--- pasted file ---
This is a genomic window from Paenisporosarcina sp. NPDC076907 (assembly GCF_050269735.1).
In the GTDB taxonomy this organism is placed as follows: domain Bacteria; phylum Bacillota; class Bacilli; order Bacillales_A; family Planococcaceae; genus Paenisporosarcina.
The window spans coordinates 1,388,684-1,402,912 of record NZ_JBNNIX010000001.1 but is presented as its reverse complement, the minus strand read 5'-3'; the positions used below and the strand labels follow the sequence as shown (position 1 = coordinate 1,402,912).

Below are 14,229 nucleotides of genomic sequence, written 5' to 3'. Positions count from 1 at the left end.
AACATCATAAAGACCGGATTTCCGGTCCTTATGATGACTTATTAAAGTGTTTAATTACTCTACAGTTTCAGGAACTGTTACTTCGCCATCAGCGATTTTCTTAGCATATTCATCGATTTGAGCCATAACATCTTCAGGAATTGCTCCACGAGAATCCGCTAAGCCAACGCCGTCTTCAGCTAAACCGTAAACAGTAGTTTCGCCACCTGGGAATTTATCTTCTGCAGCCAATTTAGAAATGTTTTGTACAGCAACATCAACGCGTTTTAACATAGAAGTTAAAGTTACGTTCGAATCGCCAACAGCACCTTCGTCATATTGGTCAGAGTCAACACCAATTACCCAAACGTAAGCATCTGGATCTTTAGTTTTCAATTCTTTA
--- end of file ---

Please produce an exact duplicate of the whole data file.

This is a genomic window from Paenisporosarcina sp. NPDC076907 (assembly GCF_050269735.1).
In the GTDB taxonomy this organism is placed as follows: domain Bacteria; phylum Bacillota; class Bacilli; order Bacillales_A; family Planococcaceae; genus Paenisporosarcina.
The window spans coordinates 1,388,684-1,402,912 of record NZ_JBNNIX010000001.1 but is presented as its reverse complement, the minus strand read 5'-3'; the positions used below and the strand labels follow the sequence as shown (position 1 = coordinate 1,402,912).

Below are 14,229 nucleotides of genomic sequence, written 5' to 3'. Positions count from 1 at the left end.
AACATCATAAAGACCGGATTTCCGGTCCTTATGATGACTTATTAAAGTGTTTAATTACTCTACAGTTTCAGGAACTGTTACTTCGCCATCAGCGATTTTCTTAGCATATTCATCGATTTGAGCCATAACATCTTCAGGAATTGCTCCACGAGAATCCGCTAAGCCAACGCCGTCTTCAGCTAAACCGTAAACAGTAGTTTCGCCACCTGGGAATTTATCTTCTGCAGCCAATTTAGAAATGTTTTGTACAGCAACATCAACGCGTTTTAACATAGAAGTTAAAGTTACGTTCGAATCGCCAACAGCACCTTCGTCATATTGGTCAGAGTCAACACCAATTACCCAAACGTAAGCATCTGGATCTTTAGTTTTCAATTCTTTA